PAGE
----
Thus, we learn, again courtesy of Menon, that Denmark does more than six times as much business with the rest of the EU as with the UK. "Economic self-interest", we are told, "meant preserving the EU market, not accommodating the UK. The same is true for the other members. The EU always comes first for all of them".

We then have to tolerate Menon in "sardonic mode". Observing that, "It was curious that a group of ideological purists expected their interlocutors to be ideologically flexible and pragmatic". The " ideological purists", of course, are the Brexiteers.

From hereon, Wolf doesn’t even bother to distinguish between that group, and Johnson and his acolytes. Being "Brexiteers", it follows that ours and his thoughts must be one and the same.

Johnson's "cakeism", Wolf grandly declares, "was silly bravado, as is the view of David Frost, his chief negotiator", that the EU should "shake off any remaining ill will towards us for leaving, and instead build a friendly relationship between sovereign equals".

Of course, our grand interlocutor opines, "it would be easier to achieve this if Johnson had not lied over the implications of his deal on trade between Northern Ireland and the rest of the UK and even dared to attempt a repudiation of it. The EU rightly regards him as unserious and untrustworthy".

What strikes one here is that any one of thousands of Johnson detractors could have said this – and many have said words to that effect. But, by implication, such wisdom stems only from Wolf and his merry band of Europhiles.

When it comes to the economic results of Brexit, Wolf finally deigns to bring in Covid, only to dismiss it. It is noteworthy, he says, that between the second quarter of 2016 and the first quarter of 2021, the UK economy shrank by 4.3 per cent. Italy's performance was similar. But the eurozone’s economy grew by 1.3 per cent over this period.

Brexit, he asserts, also inflicted a large initial shock to trade volumes. A recovery has occurred since then, but UK trade will end up smaller than it would otherwise have been. The effects of this will cumulate over time and show up in worse economic performance than otherwise.

Wolf also asserts that Brexit has lifted constraints on the government. British prime ministers with large majorities could always do most of what they wanted, so long as they retained parliamentary support. Now, horror of horrors, the government does not have to worry about EU rules either, so the government "can act even more freely than before".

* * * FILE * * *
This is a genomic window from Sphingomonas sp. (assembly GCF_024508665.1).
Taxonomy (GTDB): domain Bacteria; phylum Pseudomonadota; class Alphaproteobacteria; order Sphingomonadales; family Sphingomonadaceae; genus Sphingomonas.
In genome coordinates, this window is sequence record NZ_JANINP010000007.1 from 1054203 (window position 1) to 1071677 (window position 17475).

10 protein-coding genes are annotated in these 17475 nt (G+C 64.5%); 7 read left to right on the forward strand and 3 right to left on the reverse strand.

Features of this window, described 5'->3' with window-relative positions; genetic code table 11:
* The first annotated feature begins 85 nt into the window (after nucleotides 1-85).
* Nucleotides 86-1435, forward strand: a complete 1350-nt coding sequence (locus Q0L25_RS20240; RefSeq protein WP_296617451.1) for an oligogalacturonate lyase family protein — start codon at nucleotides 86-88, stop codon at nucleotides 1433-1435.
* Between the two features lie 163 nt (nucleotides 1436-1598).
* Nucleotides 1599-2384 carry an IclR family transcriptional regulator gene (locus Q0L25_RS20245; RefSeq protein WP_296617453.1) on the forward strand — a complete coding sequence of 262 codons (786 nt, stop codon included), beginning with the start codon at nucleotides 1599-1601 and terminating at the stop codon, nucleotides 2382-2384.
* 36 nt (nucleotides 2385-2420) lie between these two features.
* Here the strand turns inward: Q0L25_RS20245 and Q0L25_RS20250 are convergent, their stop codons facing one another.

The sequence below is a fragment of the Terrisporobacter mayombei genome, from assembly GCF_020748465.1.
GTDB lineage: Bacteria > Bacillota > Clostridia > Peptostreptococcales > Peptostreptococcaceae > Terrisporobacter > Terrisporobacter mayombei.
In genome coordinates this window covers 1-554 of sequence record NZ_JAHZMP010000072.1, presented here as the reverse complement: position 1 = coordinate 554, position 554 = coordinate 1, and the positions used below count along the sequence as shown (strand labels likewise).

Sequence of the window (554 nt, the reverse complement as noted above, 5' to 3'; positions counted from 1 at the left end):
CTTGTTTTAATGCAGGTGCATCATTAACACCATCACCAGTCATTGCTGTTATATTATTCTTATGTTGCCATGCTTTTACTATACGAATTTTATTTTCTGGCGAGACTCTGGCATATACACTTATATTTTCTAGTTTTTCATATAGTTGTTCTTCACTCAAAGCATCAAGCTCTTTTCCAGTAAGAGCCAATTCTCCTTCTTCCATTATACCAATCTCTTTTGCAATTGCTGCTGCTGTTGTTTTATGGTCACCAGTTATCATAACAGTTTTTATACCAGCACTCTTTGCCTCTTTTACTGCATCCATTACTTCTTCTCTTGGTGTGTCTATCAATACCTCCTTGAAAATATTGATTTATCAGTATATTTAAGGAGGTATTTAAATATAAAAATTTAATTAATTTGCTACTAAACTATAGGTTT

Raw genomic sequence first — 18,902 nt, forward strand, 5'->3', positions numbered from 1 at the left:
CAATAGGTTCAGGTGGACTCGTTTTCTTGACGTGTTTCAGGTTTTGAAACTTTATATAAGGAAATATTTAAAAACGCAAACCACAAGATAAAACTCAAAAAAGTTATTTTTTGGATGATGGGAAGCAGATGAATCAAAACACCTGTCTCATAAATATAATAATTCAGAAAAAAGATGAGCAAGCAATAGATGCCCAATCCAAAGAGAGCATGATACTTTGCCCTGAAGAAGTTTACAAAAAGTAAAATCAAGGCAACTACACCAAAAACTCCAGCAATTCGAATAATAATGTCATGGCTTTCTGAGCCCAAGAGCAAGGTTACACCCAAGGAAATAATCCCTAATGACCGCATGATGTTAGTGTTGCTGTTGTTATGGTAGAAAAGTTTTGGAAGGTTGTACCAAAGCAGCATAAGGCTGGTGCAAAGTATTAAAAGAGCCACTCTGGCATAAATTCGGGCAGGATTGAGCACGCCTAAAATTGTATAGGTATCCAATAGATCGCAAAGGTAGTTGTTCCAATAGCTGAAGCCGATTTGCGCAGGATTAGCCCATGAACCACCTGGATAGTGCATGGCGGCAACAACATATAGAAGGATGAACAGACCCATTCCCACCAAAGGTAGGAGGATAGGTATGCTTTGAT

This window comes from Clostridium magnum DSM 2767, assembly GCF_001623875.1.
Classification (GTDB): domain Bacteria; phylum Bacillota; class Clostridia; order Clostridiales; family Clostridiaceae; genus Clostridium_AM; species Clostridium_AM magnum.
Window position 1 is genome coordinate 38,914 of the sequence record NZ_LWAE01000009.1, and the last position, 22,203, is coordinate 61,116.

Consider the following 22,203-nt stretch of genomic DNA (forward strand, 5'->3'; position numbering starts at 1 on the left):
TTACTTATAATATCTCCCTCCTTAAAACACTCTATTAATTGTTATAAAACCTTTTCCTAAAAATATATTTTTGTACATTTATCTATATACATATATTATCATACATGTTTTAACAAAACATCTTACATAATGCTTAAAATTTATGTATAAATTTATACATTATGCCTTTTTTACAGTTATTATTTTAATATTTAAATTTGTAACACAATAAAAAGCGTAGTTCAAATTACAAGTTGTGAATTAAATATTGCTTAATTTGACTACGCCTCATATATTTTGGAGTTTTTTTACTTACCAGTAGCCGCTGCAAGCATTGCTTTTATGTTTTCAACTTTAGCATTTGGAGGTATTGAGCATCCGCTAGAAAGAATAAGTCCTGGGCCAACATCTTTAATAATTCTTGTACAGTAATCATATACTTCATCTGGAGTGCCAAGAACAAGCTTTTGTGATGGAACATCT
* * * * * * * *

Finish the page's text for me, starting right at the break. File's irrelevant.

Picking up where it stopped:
Never mind the "second coffin lid" effect, of the "Brussels effect". When he needs to make a point, anything will do for Wolf. And switching back into "no shit, Sherlock" mode, he tells us that businesses trading with the EU and people wanting to work and study there "have lost a great deal of control, not taken it back".

And with this slender thread of argument, to Wolf, "the promises of Brexit seem largely a will-o’-the-wisp". It will not increase control, he asserts, "but reduce it where it mattered most to individuals and even to the public at large".

And this is all down to "skilful demagogues" who "transmuted public unhappiness into hostility towards the EU, which was mostly innocent of what people detested, except over migration". So there we have it – the arrogance of this Europhile, writ large. The [feeble-minded] public could not express its own view until it had been manipulated by "skilful demagogues".

In the longer run, Wolf thinks that Brexit is likely to damage the UK, perhaps split it, while strengthening EU solidarity. If so, he says, it will surely be judged a Pyrrhic victory.

There again, if Brexit, as we have so often said, is a process and not an event, there is room to assert that the inadequate Johnson has so far botched just about everything he has touched. But Johnson's reign of stupidity and incompetence will eventually come to an end. And what then of Brexit?

If it turns out that there is no government in the foreseeable future which can adequately deal with the challenges posed by Brexit, is this the fault of Brexit or a reflection of the impoverishment of the political system in this county. And if Brexit has brought this to a head, how can it ever be said that it has done other than provide a huge service to this nation?

To think in those terms, though, requires nuance and flexibility of thought. This is something you will not get from Martin Wolf or the Financial Times.

Also published on Turbulent Times.






comments powered by Disqus











Log in


Sign THA





The Many, Not the Few